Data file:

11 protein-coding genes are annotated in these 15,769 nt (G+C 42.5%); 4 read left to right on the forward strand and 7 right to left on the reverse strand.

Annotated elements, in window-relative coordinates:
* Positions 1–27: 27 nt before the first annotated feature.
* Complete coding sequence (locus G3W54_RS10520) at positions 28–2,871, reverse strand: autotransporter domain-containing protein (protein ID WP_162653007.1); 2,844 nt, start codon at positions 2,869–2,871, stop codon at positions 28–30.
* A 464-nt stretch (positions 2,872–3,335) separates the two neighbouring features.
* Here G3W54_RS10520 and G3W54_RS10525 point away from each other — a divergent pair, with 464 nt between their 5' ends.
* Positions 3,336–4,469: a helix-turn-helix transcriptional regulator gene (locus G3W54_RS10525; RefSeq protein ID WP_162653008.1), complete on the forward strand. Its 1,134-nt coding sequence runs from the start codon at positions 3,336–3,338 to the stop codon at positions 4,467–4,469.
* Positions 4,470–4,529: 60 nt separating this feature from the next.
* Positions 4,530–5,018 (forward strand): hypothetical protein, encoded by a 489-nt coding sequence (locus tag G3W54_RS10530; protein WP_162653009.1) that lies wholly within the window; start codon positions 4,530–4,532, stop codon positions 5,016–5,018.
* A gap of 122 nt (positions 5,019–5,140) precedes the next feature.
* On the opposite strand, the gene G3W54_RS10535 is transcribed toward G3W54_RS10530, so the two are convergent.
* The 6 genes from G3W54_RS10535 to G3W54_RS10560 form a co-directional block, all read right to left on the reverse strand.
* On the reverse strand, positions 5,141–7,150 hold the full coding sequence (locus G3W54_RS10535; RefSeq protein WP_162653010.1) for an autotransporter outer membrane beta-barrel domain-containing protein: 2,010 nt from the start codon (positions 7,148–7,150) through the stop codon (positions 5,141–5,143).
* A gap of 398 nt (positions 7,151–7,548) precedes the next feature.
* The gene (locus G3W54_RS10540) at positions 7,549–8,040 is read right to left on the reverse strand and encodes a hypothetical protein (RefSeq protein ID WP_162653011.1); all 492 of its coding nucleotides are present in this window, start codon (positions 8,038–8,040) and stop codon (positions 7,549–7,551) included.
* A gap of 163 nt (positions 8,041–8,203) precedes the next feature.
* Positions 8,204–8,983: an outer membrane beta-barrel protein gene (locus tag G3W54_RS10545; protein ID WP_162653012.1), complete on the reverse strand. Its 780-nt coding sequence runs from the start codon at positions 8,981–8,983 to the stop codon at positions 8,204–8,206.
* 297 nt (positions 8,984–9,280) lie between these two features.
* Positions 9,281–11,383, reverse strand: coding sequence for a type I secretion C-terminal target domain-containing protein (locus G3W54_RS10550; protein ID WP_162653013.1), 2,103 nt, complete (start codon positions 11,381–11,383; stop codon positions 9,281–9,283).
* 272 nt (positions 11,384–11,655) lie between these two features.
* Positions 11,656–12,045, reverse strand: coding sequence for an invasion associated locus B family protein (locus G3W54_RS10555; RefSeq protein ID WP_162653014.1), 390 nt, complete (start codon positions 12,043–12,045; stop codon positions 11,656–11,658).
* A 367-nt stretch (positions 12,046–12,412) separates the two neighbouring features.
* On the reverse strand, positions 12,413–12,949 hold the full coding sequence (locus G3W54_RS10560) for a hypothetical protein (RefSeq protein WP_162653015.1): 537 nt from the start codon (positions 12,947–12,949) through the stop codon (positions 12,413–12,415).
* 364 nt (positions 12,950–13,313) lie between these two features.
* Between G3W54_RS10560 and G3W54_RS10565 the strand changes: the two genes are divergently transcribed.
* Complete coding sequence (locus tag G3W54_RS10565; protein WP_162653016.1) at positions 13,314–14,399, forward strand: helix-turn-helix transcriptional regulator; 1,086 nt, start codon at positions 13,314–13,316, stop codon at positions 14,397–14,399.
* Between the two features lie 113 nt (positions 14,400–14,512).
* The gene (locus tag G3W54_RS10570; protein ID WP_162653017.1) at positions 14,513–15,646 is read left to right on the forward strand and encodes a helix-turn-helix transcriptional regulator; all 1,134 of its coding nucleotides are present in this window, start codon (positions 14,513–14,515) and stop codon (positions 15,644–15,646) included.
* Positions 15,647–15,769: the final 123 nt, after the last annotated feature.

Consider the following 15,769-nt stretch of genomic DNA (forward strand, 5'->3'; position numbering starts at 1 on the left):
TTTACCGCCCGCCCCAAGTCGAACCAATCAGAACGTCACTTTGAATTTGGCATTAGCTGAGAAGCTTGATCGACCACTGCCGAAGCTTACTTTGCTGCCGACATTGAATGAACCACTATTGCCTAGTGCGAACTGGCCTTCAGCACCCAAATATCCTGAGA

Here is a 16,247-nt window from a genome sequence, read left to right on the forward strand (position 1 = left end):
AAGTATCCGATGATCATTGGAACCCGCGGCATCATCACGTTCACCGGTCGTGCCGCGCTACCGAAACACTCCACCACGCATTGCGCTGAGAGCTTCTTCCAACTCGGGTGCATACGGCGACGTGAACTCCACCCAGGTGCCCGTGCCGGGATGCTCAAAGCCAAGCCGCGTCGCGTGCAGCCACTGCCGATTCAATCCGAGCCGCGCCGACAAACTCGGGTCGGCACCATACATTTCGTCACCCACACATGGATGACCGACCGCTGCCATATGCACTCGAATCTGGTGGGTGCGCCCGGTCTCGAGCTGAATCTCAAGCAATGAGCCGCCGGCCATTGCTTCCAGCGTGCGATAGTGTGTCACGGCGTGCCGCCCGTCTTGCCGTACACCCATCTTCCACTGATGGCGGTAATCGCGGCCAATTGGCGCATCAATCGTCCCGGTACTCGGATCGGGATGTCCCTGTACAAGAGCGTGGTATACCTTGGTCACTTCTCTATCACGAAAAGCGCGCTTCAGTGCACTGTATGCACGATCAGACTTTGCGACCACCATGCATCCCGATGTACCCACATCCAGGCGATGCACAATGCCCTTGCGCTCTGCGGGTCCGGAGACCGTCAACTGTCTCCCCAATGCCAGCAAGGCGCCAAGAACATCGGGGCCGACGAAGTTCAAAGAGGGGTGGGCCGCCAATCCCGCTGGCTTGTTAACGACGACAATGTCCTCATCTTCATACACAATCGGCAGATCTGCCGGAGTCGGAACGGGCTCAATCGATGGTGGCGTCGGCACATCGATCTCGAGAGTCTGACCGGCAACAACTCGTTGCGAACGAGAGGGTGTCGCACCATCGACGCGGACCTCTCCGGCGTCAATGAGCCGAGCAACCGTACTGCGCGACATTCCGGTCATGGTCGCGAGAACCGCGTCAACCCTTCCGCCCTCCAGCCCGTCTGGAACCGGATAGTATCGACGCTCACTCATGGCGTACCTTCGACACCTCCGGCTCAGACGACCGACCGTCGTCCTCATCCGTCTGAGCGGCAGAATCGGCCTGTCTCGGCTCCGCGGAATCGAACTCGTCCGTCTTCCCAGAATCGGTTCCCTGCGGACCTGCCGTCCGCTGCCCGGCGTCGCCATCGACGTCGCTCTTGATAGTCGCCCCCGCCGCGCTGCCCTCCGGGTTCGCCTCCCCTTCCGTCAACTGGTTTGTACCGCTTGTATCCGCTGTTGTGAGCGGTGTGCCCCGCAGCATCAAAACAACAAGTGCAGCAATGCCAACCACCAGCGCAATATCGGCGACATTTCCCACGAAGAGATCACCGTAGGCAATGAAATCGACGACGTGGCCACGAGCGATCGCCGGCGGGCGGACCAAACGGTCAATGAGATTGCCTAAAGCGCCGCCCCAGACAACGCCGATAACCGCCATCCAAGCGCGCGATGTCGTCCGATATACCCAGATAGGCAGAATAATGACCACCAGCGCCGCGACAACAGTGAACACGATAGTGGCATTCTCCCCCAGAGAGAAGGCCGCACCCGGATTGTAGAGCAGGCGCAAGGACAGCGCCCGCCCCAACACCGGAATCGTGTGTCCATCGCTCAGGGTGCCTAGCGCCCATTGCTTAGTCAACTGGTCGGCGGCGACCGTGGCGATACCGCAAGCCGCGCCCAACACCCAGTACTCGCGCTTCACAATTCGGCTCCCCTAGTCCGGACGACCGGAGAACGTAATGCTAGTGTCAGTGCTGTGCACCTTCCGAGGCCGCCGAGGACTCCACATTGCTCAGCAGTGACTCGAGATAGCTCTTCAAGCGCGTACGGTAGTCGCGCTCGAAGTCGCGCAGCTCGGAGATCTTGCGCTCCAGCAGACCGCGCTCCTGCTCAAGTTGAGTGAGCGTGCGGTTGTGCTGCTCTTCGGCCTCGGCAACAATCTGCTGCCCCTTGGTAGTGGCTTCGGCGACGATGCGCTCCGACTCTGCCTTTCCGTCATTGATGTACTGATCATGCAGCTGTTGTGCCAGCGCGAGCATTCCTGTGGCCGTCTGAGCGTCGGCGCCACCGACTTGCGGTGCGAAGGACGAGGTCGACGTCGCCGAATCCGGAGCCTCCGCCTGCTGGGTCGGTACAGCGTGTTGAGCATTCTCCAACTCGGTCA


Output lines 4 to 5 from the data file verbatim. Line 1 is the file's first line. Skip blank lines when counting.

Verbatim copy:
* Complete coding sequence (locus G3W54_RS10520) at positions 28–2,871, reverse strand: autotransporter domain-containing protein (protein ID WP_162653007.1); 2,844 nt, start codon at positions 2,869–2,871, stop codon at positions 28–30.
* A 464-nt stretch (positions 2,872–3,335) separates the two neighbouring features.